There were, of course, some exceptions. I had friends whose wives were rarely allowed out of the back of the house, must less out into the community. And there are certain cultures (Afghanistan, for instance) in which oppression seems more the norm than the exception. But it is an overstatement to say that all Muslim women see themselves as oppressed.
B. Women are often the most ardent defenders of Islam.
Ironic but true: despite Islam’s history of oppression, women will often be Islam’s most ardent supporters. Many Islamic women, especially in the Western world, call for reform in how women are treated in Islamic culture, but rarely for an end to Islam itself.
C. There is no denying, however, that the Qur’an and Hadith speak disparagingly of women.
The Hadith says that 80 percent of the people in hell are women. In explaining why the witness of a woman is equal to only half of a man’s in court, it says, “Because of the deficiency in their brains.” The Qur’an says that Muslim wives “are like a field to be plowed,” which has often been used to legitimize patriarchy and male dominance. And none of this takes into account localized practices which often exceed the Qur’an in brutality.
Some Islamic scholars will say that I am reading these texts wrongly. But the fact remains: much of the worst oppression of women happens in Muslim countries. Islam lacks the robust Judeo-Christian teaching asserting the equality of men and women as both made in God’s image. It may not be universal, but many Islamic women do feel imprisoned. In contrast, showing Muslim women their dignity in Christ has, in many places, proven to be an immensely effective evangelism strategy.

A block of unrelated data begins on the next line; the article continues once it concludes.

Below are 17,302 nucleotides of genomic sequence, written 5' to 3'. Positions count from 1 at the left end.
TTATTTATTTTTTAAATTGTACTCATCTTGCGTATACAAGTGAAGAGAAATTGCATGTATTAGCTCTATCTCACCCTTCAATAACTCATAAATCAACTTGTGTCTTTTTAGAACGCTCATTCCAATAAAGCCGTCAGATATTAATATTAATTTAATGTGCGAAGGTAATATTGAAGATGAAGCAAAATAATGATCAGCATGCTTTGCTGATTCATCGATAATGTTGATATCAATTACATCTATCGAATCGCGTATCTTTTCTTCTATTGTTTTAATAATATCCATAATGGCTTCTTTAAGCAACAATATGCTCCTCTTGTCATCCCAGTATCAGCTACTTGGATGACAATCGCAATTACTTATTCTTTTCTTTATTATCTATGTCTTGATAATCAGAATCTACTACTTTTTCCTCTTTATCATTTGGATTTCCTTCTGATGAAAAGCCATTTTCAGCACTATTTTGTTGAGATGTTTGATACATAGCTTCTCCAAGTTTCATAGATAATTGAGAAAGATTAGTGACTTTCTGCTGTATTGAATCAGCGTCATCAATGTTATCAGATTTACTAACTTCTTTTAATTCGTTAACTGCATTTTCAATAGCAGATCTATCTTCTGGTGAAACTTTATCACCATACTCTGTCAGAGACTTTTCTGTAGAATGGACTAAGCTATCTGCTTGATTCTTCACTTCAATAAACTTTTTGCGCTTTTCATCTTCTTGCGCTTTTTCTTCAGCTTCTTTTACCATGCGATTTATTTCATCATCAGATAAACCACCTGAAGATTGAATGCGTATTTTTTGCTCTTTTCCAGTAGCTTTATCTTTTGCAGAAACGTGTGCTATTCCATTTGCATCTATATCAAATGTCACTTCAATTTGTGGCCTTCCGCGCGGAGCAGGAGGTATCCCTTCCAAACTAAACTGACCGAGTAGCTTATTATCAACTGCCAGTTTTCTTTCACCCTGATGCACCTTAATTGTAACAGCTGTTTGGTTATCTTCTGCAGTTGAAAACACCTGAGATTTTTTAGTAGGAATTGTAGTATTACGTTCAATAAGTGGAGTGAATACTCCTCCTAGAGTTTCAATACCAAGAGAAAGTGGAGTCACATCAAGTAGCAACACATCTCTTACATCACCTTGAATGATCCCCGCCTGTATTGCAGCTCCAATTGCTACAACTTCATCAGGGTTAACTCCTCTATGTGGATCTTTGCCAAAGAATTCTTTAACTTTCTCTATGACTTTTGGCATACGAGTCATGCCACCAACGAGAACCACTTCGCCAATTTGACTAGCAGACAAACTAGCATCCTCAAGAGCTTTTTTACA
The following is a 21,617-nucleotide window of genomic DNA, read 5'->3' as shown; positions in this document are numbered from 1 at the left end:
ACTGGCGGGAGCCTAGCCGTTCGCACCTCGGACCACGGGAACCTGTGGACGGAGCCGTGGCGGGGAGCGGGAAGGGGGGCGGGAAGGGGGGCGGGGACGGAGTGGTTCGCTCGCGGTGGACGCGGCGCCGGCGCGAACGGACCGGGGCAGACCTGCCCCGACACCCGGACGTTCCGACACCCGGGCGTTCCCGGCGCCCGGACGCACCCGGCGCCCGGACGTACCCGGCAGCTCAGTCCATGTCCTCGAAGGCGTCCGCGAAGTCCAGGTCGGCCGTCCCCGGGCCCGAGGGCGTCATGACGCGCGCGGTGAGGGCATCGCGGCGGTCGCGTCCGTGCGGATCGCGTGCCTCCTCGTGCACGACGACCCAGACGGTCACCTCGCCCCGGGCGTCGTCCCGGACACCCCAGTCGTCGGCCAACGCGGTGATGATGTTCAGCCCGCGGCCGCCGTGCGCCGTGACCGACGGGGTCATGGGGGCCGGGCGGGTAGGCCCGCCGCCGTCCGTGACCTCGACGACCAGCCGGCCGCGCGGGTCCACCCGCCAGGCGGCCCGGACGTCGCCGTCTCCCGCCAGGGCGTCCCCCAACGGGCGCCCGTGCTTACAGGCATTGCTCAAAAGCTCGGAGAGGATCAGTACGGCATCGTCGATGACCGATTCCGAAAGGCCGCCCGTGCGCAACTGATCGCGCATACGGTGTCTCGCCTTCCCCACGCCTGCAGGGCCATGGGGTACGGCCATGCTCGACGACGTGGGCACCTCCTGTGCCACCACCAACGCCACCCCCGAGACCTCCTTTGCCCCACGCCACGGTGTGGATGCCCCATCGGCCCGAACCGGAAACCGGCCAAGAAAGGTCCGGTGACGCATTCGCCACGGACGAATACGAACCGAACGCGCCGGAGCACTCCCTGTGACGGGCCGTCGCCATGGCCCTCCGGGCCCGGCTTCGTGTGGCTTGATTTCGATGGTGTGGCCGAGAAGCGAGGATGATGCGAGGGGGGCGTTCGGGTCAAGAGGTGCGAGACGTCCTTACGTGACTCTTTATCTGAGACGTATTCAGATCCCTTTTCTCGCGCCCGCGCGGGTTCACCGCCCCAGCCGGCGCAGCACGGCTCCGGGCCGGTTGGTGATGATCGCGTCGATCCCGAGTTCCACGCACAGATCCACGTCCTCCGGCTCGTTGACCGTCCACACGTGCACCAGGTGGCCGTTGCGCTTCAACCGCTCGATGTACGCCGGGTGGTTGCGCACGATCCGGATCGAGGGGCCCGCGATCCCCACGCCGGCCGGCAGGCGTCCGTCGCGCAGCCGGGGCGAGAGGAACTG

Misconception 3: Muslims seek to know a different God than Christians do.
This is controversial, but hear me out. Muslims claim to worship the God of Adam, Abraham, and Moses. Many missionaries find it therefore helpful to start with Muslims using the Arabic term for God,“Allah” (meaning literally, “the Deity”), and from there to explain that the God Muslims seek to worship, the God of the Prophets, was the God present in bodily form in Jesus Christ, revealed most fully by him, and the One worshipped by Christians for the past two millennia. This is not the same as saying that becoming a Muslim is like a “first step to becoming a Christian.” And it certainly doesn’t mean that Islam is an alternate way of getting to heaven. It simply means that we are both referring to the only, One deity when we say “God.”